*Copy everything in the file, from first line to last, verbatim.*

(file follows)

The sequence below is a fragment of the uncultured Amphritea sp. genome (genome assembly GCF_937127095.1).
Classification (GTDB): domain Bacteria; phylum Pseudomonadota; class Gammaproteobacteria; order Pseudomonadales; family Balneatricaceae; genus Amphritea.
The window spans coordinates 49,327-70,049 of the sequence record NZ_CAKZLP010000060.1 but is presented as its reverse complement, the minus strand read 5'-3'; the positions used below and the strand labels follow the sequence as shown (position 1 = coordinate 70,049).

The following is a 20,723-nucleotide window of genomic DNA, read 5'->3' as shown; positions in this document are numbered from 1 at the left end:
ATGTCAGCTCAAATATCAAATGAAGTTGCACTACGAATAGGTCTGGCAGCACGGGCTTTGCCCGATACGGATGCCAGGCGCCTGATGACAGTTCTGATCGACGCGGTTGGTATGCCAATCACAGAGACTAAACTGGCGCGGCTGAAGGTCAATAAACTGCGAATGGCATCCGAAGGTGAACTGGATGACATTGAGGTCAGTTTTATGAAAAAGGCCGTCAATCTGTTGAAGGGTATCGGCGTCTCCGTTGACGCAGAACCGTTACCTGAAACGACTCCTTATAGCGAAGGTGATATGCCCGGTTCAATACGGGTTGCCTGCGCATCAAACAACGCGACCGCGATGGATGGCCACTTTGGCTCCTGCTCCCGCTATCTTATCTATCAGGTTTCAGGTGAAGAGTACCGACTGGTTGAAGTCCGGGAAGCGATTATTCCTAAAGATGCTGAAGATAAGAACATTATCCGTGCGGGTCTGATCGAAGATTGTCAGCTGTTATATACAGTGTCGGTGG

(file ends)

The sequence below is a fragment of the uncultured Amphritea sp. genome (genome assembly GCF_937127095.1).
Classification (GTDB): domain Bacteria; phylum Pseudomonadota; class Gammaproteobacteria; order Pseudomonadales; family Balneatricaceae; genus Amphritea.
The window spans coordinates 49,327-70,049 of the sequence record NZ_CAKZLP010000060.1 but is presented as its reverse complement, the minus strand read 5'-3'; the positions used below and the strand labels follow the sequence as shown (position 1 = coordinate 70,049).

The following is a 20,723-nucleotide window of genomic DNA, read 5'->3' as shown; positions in this document are numbered from 1 at the left end:
ATGTCAGCTCAAATATCAAATGAAGTTGCACTACGAATAGGTCTGGCAGCACGGGCTTTGCCCGATACGGATGCCAGGCGCCTGATGACAGTTCTGATCGACGCGGTTGGTATGCCAATCACAGAGACTAAACTGGCGCGGCTGAAGGTCAATAAACTGCGAATGGCATCCGAAGGTGAACTGGATGACATTGAGGTCAGTTTTATGAAAAAGGCCGTCAATCTGTTGAAGGGTATCGGCGTCTCCGTTGACGCAGAACCGTTACCTGAAACGACTCCTTATAGCGAAGGTGATATGCCCGGTTCAATACGGGTTGCCTGCGCATCAAACAACGCGACCGCGATGGATGGCCACTTTGGCTCCTGCTCCCGCTATCTTATCTATCAGGTTTCAGGTGAAGAGTACCGACTGGTTGAAGTCCGGGAAGCGATTATTCCTAAAGATGCTGAAGATAAGAACATTATCCGTGCGGGTCTGATCGAAGATTGTCAGCTGTTATATACAGTGTCGGTGG